It all began at Tim Hortons ...

It all began at Tim Hortons ... r1 ... r33 In late 2018, our Alberta reporter, Sharon J. Riley, was meeting with a farmer in a Tim Hortons in southern Alberta.

They were there to talk about oil and gas wells. Then he mentioned, in an off-hand sort of a way, that even when wells were officially reclaimed, they were still failing government criteria.

Her ears pricked up immediately.

In fact, he said, he'd heard rumours that the government had studied this, and of all the reclaimed wells sites it looked at, all but one failed.

That really got her attention.

What followed was more than a year of investigating the government's oil and gas well reclamation program.

After filing multiple freedom-of-information requests (paid for by you, our dear readers), she stumbled on what can only be described as the smoking gun — a report, commissioned by the Alberta government in 2018, that found "mounting evidence" oil and gas well sites were unlikely to be reclaimed in the long run.

It turned out the farmer hadn't been wrong.

When she started poking around further, she heard from a former senior government official that this report had been buried. It was, they said, "politically inconvenient."

Now the province's United Conservative Party government is moving ahead with plans to eliminate the government division that had been pushing to monitor the long-term reclamation of oil and gas wells in the first place.

The results of Sharon's investigation were published last week and it's causing quite a stir in Alberta. Liberal leader David Khan called it "alarming" and the story has been shared or referenced by journalists from the CBC, the National Observer, The Tyee and others. The story is one of our top-read stories this month, and is still gaining traction.

Read on for the week's top stories!

Emma Gilchrist

PS: The Narwhal's job postings are still live! Check them out — and send in your applications to join our team — if you haven't already.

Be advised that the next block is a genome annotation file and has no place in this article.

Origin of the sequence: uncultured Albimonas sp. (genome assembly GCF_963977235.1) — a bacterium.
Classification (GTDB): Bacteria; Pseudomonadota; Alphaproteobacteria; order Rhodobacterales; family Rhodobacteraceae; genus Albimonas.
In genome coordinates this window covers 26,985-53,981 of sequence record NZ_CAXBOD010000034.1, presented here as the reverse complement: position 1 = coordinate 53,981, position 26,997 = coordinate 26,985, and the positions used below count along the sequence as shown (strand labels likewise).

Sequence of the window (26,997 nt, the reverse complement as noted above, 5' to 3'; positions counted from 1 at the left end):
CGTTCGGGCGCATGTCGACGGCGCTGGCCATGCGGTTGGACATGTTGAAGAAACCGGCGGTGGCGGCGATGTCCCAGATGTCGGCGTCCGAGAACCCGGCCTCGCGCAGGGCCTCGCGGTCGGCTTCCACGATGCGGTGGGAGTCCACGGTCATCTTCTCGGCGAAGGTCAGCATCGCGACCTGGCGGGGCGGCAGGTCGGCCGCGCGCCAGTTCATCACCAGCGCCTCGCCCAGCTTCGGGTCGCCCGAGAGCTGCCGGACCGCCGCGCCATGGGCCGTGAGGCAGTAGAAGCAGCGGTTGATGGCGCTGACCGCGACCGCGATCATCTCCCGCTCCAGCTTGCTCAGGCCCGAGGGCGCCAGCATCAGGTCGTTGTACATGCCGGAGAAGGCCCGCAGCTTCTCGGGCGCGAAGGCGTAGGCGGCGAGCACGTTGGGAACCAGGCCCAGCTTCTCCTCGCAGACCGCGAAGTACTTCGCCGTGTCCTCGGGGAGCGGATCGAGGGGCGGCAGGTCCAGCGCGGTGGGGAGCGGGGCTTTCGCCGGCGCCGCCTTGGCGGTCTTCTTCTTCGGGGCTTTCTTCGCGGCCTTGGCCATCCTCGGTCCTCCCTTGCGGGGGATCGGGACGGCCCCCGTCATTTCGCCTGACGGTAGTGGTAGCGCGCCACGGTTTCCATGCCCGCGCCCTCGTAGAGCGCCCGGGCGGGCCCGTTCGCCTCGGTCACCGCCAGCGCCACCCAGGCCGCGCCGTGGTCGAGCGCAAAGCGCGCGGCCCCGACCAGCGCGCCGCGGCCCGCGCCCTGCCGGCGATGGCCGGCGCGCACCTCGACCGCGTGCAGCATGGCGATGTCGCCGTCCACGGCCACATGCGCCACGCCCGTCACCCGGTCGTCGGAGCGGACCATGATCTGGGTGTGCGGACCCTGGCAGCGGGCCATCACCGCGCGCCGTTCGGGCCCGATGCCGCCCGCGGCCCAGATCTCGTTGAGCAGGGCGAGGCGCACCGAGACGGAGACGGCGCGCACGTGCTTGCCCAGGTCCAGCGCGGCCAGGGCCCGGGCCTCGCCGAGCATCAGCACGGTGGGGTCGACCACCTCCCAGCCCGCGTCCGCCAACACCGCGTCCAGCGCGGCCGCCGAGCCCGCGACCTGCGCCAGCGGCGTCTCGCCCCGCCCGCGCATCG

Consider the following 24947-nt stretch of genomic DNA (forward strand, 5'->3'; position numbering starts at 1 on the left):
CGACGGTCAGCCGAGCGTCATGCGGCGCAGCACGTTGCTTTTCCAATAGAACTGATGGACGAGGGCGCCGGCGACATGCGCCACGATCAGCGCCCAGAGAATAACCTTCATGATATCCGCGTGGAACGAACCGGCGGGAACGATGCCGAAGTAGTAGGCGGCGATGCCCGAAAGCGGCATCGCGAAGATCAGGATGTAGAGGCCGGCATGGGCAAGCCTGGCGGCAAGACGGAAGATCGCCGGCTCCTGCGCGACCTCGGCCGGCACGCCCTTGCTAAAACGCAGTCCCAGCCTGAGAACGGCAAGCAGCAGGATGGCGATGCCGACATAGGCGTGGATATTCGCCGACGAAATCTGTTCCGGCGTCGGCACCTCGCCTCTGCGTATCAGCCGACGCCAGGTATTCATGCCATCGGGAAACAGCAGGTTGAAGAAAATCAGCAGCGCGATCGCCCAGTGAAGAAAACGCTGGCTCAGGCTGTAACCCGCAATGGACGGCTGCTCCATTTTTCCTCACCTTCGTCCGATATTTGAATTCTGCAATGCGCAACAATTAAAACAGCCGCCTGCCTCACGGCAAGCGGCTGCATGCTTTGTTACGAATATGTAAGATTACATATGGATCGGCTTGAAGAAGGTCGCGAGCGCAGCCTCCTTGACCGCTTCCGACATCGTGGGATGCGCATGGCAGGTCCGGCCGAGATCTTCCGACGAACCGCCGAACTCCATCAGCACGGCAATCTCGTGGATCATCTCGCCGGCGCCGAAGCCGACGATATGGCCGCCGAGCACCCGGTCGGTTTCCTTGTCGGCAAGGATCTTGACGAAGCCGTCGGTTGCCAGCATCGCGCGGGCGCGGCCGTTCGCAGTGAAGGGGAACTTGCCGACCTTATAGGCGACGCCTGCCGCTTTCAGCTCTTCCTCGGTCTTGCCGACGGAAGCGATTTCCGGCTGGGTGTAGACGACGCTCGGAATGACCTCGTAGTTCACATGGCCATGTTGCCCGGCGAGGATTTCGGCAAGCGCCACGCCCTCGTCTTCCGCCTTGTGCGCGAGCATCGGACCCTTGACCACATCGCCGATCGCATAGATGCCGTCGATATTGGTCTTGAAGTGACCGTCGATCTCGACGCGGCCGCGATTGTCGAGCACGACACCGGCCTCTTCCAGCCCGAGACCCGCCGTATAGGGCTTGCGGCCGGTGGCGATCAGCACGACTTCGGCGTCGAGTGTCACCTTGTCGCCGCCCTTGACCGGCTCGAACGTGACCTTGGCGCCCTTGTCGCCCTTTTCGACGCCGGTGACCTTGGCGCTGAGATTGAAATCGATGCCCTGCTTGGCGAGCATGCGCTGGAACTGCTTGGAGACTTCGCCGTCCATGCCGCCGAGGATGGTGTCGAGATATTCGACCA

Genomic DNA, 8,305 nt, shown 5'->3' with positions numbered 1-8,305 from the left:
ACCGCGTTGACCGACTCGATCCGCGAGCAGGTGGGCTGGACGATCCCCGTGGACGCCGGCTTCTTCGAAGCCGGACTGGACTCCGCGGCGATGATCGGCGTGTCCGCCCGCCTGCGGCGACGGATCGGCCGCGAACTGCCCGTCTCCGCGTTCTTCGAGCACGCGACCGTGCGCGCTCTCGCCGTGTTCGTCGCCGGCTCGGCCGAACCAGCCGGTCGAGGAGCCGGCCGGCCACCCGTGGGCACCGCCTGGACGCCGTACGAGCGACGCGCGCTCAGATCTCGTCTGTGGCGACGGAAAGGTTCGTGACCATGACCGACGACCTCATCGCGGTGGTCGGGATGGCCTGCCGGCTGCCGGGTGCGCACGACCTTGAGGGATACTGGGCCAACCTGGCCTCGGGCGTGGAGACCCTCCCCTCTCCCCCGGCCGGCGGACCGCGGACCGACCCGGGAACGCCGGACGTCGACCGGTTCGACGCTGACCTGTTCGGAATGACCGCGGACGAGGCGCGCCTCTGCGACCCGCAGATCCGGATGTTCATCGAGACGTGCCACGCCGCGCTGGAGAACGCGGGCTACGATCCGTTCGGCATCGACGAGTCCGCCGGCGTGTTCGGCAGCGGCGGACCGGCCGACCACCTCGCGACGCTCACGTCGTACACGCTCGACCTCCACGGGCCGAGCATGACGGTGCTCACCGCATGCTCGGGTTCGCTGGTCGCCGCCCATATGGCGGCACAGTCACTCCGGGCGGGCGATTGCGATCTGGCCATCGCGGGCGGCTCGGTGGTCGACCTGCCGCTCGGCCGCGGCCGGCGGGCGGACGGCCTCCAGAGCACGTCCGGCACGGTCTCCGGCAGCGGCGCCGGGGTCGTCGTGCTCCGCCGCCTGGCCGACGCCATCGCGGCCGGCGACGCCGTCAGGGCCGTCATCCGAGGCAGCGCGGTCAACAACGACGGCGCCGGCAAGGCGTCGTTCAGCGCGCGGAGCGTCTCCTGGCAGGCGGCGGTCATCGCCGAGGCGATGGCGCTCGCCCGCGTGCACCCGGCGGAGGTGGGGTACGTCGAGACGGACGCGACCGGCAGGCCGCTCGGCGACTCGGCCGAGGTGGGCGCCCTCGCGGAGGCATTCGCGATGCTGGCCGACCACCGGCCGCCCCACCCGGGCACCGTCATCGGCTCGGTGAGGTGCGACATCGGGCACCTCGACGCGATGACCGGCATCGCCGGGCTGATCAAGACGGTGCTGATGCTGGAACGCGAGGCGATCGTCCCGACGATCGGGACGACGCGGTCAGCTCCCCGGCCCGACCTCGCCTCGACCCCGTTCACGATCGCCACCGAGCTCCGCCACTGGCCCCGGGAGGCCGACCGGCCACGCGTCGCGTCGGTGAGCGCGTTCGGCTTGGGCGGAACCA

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Two members of a government-appointed panel tell The Narwhal they heard an unexpected level of agreement about the need to ‘get back to the land’ and move past polarized political cycles when safeguarding the province’s last intact ancient forests, which are being cut down faster than the Amazon. Read more.

Report 'buried' by Alberta government reveals 'mounting evidence' that oil and gas wells aren't reclaimed in the long run

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A previously unreleased report obtained by The Narwhal shows a government division — soon to be scrapped by Premier Jason Kenney — raised red flags about the province’s failing system for wellsite cleanup. Read more.


VIDEO: When fracking and hydro dams collide

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Internal documents show that BC Hydro officials knew from the moment the Peace Canyon dam was built in the 1970s that it had “foundational problems,” and that if an earthquake damaged the structure’s vital drainage systems it could be a race to stabilize the dam before it failed. Watch now.

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Logging permits in the Skagit River headwaters will no longer be issued by the B.C. government but mining exploration is causing friction with Americans downstream. We travelled the river to meet the people fighting an Imperial Metals permit. Read more. The Narwhal in the world Frontburner is CBC's daily national news podcast, and we're big fans over here at The Narwhal. We were thrilled to have our Alberta reporter, Sharon J. Riley, featured on Wednesday's episode about the proposed Frontier oilsands mine in Alberta. Listen here (or wherever you listen to podcasts). What we're reading A note from a Narwhal "I absolutely love the work that you are doing at The Narwhal, and donating is the least I can do." — Niall

Be like Niall and donate what you can to support The Narwhal's reader-funded journalism. Follow us on the 'gram That feeling when you find out The Narwhal is hiring. Share this newsletter signup link with all your favourite cats. Copyright © 2020 The Narwhal, All rights reserved.
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